ORCID Identifier(s)


Graduation Semester and Year




Document Type


Degree Name

Master of Science in Computer Science


Computer Science and Engineering

First Advisor

Manfred Huber


Detection and characterization of soluble, diffuse, and solid objects and their characteristics in water has important implications in various applications, including water quality assessment and incontinence monitoring for health applications. In particular in the latter task, it is essential to be able to non-intrusively detect the appearance, presence, and consistency of materials in the water without the need for special purpose instruments or a special purpose setting. Rather, it would be important that sensing could be performed int he context of existing toilet systems. To achieve this, this work investigates the potential use of high frequency sonar sensors retrofitted to an existing, water-filled container to detect and characterize events where materials are added to the water, and to classify characteristics of the materials in terms of solubility, granularity, and density of the added materials. A goal of the sensor choice here it to be non-intrusive, that they can be retrofitted to an existing container, and that they do not require significant cleaning and maintenance. To address this, this work investigates the use of high frequency ultrasound as a sensing technology. The fact that humans cannot perceive sound waves above 20000 Hz, opens a way to use these waves for a wide variety of problems. Ultrasonic waves have been widely used in various applications such as nondestructive testing of materials, range finding (SONAR), sonography for medical imaging, fluid flow measurement and non-contact sensing. However, for most of these applications specialized devices and test settings have to be designed. Here we aim at using standard transducers attached to existing vessel to obtain the desired information by measuring the changes in absorption and diffraction characteristics as the ultrasonic waves pass through the introduced materials. Understanding these wave patterns after passing them through materials can here provide a way to understanding unique features of the objects and materials introduced into the water. To allow for the detection and classification of important material properties, frequency features are here extracted using Fourier Transforms and then used to train a model to detect the introduction of objects into the water and to classify the object characteristics while underwater. The goal here is to investigate the extent at which various kinds of objects with different properties can be classified on the basis of the wave patterns that the objects create when submerged underwater, and to build a prototype system that could be retrofitted to existing containers to perform such measurements.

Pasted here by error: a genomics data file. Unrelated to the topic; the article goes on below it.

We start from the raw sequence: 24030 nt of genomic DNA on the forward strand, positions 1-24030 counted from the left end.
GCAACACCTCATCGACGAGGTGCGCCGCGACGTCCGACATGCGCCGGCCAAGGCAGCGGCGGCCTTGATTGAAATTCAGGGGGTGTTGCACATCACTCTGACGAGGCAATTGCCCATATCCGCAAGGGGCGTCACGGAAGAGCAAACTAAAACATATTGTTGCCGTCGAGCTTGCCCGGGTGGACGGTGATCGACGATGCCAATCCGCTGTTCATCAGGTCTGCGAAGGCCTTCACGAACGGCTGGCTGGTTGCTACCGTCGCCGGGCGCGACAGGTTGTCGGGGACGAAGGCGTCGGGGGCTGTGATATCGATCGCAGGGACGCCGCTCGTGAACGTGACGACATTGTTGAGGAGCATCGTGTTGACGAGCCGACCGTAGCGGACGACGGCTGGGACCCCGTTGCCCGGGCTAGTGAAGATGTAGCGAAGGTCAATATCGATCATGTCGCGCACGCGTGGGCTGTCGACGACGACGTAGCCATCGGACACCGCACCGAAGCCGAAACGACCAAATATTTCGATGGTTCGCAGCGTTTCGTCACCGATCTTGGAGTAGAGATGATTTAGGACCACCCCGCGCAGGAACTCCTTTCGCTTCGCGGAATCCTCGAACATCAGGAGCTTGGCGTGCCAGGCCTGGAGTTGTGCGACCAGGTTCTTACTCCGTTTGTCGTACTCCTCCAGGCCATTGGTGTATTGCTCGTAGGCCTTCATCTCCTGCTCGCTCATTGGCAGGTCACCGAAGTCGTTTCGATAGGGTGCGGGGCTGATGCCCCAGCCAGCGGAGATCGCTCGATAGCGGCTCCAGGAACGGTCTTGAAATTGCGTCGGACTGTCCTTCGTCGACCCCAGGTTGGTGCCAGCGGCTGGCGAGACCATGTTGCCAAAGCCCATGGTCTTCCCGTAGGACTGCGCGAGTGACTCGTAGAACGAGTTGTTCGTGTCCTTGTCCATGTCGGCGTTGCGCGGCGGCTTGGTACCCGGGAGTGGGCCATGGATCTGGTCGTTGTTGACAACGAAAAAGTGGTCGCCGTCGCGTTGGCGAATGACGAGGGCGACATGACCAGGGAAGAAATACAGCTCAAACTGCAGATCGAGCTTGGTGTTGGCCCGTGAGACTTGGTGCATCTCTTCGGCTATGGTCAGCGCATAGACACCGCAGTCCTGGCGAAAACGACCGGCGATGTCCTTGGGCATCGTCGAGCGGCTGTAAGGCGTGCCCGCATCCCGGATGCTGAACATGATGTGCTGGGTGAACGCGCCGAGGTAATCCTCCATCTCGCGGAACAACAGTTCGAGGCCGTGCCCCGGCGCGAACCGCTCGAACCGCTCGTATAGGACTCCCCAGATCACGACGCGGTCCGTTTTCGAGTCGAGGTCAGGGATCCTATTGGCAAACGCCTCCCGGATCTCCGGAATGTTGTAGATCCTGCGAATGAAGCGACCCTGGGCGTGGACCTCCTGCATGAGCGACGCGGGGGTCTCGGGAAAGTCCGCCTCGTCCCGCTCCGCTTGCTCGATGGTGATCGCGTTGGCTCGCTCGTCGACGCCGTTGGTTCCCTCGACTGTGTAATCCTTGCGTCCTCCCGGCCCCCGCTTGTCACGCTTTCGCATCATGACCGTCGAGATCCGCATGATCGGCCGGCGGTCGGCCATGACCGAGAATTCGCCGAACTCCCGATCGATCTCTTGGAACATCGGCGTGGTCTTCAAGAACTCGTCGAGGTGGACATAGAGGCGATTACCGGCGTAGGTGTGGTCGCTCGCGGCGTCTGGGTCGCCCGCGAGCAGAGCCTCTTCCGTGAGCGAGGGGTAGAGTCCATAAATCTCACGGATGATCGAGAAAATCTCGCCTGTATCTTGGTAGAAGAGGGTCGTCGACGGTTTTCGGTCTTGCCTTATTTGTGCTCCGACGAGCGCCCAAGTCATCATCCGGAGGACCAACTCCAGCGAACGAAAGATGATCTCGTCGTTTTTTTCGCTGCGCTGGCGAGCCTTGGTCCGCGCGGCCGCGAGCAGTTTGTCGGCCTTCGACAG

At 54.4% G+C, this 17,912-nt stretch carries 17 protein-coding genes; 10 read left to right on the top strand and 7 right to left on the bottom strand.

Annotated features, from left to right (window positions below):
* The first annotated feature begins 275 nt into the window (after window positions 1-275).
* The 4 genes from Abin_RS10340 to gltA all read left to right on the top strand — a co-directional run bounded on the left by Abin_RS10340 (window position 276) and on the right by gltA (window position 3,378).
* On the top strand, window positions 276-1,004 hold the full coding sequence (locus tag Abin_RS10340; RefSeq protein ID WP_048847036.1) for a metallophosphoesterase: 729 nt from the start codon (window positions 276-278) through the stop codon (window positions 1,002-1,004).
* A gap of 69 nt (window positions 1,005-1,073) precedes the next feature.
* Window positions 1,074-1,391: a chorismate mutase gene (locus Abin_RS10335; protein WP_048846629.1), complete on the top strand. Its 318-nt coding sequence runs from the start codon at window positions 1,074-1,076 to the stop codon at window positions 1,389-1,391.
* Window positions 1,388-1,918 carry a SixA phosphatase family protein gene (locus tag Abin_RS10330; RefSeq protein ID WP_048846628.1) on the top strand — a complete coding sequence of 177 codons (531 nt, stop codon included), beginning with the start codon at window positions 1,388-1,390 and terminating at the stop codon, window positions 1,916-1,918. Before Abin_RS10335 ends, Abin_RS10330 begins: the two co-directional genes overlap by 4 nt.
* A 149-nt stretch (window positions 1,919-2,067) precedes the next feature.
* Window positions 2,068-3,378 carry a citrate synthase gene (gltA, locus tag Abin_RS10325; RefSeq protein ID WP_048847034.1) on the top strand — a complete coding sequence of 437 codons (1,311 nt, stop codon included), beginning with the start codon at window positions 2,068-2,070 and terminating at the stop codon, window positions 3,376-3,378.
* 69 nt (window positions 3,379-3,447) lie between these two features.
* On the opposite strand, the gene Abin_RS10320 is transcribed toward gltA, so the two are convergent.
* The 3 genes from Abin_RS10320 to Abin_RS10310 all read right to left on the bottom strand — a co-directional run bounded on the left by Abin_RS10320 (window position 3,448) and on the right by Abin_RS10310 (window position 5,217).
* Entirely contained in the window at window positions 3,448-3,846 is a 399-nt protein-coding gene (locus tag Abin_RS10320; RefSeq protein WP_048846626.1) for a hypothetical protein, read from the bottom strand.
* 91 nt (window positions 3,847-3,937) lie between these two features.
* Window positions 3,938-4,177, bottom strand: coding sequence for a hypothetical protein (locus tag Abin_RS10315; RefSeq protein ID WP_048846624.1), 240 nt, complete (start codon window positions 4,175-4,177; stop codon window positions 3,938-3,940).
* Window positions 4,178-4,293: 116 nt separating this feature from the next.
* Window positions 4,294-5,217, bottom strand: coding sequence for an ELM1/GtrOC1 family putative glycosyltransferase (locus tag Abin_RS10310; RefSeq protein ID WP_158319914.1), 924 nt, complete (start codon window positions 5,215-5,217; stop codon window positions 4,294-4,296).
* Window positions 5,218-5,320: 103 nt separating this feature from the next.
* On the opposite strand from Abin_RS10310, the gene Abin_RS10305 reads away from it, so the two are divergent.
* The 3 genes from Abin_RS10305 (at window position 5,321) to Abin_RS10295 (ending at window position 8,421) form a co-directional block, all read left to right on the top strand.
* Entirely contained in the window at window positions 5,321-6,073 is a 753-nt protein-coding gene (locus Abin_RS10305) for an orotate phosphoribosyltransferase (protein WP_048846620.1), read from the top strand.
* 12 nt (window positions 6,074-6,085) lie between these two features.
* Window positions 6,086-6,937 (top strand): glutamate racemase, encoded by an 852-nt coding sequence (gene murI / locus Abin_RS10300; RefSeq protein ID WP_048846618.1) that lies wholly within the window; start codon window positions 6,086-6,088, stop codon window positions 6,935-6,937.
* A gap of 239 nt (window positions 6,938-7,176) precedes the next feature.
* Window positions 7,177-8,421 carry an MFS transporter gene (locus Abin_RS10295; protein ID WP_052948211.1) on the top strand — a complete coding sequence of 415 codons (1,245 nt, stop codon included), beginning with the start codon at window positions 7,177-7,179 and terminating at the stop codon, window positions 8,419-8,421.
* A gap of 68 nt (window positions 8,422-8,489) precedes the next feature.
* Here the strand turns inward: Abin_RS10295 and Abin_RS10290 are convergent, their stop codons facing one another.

Ultrasonic waves, High frequency waves, Classification of materials, Neural networks, Signal processing, Fourier transform, Object presence detection


Computer Sciences | Physical Sciences and Mathematics


Degree granted by The University of Texas at Arlington